A physicist has calculated the best place to put your router

Forget the trial and error – mathematics has proved where the best spot to place your router is.

Physicist Jason Cole has figured out a formula that can work out the best place to position your wireless router, and it ultimately depends on your house’s floor plan.

Cole started investigating the science behind router placement in an attempt to optimise his wifi signal.

To do this, he first mapped his floorplan, assigning refraction values to the walls, and then used the Helmholtz equation, which allowed him to model the electromagnetic waves being emitted by his router.

Over on his blog Almost Looks Like Work, Cole describes the tricky mathematics that followed (bonus points if you can follow that equation).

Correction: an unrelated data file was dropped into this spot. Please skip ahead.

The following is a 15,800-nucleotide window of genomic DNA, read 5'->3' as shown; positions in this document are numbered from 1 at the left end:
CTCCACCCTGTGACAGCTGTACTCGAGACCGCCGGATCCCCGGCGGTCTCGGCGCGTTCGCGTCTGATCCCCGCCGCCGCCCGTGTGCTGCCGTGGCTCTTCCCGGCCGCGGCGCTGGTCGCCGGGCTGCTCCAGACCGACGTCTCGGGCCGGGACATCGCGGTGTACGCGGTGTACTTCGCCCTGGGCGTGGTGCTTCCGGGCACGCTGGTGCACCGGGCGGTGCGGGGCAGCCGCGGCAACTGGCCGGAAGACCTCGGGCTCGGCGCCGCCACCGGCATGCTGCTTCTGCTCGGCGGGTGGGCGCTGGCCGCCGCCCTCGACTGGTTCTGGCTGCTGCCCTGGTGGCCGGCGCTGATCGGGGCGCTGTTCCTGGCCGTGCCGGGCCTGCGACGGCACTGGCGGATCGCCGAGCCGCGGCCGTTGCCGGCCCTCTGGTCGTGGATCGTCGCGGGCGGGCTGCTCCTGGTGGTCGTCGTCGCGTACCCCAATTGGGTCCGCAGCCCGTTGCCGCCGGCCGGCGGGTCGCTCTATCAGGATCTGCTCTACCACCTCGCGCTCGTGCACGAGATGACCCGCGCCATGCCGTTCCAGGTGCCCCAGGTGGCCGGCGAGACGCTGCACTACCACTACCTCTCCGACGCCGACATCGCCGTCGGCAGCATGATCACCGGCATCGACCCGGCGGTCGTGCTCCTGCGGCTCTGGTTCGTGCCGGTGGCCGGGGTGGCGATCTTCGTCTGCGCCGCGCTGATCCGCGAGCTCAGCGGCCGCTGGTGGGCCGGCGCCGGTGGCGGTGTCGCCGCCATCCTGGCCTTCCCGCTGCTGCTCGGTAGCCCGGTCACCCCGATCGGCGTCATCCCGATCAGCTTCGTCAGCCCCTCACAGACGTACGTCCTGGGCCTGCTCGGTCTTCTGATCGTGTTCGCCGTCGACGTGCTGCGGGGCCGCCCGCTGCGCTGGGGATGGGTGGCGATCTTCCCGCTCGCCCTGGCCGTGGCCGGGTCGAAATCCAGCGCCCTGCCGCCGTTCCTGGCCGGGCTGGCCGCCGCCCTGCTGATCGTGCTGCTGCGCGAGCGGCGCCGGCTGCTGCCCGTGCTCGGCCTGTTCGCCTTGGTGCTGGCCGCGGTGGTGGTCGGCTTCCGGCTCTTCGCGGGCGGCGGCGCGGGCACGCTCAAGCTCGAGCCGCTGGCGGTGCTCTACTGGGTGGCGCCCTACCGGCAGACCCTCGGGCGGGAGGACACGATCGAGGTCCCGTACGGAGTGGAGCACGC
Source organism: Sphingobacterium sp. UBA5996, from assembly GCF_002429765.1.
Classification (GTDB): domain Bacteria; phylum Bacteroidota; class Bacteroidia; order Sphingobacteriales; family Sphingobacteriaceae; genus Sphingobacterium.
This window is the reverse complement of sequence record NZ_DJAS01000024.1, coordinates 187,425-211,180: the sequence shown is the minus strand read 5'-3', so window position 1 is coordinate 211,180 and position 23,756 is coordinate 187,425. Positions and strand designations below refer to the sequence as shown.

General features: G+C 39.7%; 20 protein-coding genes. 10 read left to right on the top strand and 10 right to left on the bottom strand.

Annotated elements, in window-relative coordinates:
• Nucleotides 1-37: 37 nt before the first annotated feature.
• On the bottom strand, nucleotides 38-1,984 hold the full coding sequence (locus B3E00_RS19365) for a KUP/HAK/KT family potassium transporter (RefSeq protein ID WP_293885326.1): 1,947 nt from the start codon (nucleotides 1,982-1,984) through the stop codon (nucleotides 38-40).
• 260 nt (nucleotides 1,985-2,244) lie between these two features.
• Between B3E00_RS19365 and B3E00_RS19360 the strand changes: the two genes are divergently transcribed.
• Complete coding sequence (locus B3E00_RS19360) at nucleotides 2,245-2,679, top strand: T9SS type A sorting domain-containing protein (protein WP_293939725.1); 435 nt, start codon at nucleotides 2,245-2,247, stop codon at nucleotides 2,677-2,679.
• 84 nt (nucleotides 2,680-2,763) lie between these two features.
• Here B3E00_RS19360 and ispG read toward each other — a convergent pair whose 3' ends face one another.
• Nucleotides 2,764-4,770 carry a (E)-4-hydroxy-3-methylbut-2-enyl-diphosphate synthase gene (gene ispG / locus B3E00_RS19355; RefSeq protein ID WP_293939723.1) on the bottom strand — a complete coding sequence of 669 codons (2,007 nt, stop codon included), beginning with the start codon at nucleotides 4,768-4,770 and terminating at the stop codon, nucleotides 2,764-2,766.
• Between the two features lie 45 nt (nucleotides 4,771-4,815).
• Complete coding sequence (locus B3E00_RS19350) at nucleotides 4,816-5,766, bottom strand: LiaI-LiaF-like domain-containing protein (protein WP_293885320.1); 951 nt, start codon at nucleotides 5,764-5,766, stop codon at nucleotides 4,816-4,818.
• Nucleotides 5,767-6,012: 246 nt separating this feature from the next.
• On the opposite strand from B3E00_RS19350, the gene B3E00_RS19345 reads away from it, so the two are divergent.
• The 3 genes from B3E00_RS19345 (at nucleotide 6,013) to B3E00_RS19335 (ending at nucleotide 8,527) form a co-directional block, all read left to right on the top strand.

Initially, he came up with the unsurprising solution that putting your router right in the middle of your home results in the best wifi signal. 

But, of course, it doesn’t necessarily look great to stick a router in the middle of the living room, and it’s not always feasible given power points etc.

To investigate further, Cole modified his model to take into account the absorption in wall materials such as concrete, and to stop perfect reflections forming a standing wave.

This gave him a model that looked much more like wifi signals.

Finally, he concluded what many of us already suspect – the further away you are from the router, the tougher it’ll be to try to catch the tendrils of signal.

But if positioned properly, you can place your router in a spot that fills nearly every room of your house with beautifully oscillating waves of wifi, like in the video below.

Cole has now even created an Android app that lets you map your own wifi signal around your house, to help you work out where your router should go (without the need for pages of formulae). You’re welcome.

A version of this story was first published in September 2014.

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